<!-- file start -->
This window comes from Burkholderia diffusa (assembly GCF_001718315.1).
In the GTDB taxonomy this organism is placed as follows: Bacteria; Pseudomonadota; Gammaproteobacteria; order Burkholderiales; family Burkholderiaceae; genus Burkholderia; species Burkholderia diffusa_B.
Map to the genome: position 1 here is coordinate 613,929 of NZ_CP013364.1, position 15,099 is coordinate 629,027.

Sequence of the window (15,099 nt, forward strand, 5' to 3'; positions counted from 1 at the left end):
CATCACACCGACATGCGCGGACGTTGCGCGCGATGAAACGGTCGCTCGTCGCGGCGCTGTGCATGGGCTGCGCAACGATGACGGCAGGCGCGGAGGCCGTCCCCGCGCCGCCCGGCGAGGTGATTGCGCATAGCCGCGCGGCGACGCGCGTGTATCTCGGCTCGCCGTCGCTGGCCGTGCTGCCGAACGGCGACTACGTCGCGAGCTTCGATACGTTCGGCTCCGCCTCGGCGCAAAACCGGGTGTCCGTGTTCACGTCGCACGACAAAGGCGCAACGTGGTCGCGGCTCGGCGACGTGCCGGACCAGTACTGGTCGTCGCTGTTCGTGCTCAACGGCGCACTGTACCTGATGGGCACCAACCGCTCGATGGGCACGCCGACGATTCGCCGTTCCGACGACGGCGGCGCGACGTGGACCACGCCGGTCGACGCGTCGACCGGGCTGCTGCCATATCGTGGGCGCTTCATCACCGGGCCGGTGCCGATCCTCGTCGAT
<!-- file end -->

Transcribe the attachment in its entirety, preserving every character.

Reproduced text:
This window comes from Burkholderia diffusa (assembly GCF_001718315.1).
In the GTDB taxonomy this organism is placed as follows: Bacteria; Pseudomonadota; Gammaproteobacteria; order Burkholderiales; family Burkholderiaceae; genus Burkholderia; species Burkholderia diffusa_B.
Map to the genome: position 1 here is coordinate 613,929 of NZ_CP013364.1, position 15,099 is coordinate 629,027.

Sequence of the window (15,099 nt, forward strand, 5' to 3'; positions counted from 1 at the left end):
CATCACACCGACATGCGCGGACGTTGCGCGCGATGAAACGGTCGCTCGTCGCGGCGCTGTGCATGGGCTGCGCAACGATGACGGCAGGCGCGGAGGCCGTCCCCGCGCCGCCCGGCGAGGTGATTGCGCATAGCCGCGCGGCGACGCGCGTGTATCTCGGCTCGCCGTCGCTGGCCGTGCTGCCGAACGGCGACTACGTCGCGAGCTTCGATACGTTCGGCTCCGCCTCGGCGCAAAACCGGGTGTCCGTGTTCACGTCGCACGACAAAGGCGCAACGTGGTCGCGGCTCGGCGACGTGCCGGACCAGTACTGGTCGTCGCTGTTCGTGCTCAACGGCGCACTGTACCTGATGGGCACCAACCGCTCGATGGGCACGCCGACGATTCGCCGTTCCGACGACGGCGGCGCGACGTGGACCACGCCGGTCGACGCGTCGACCGGGCTGCTGCCATATCGTGGGCGCTTCATCACCGGGCCGGTGCCGATCCTCGTCGAT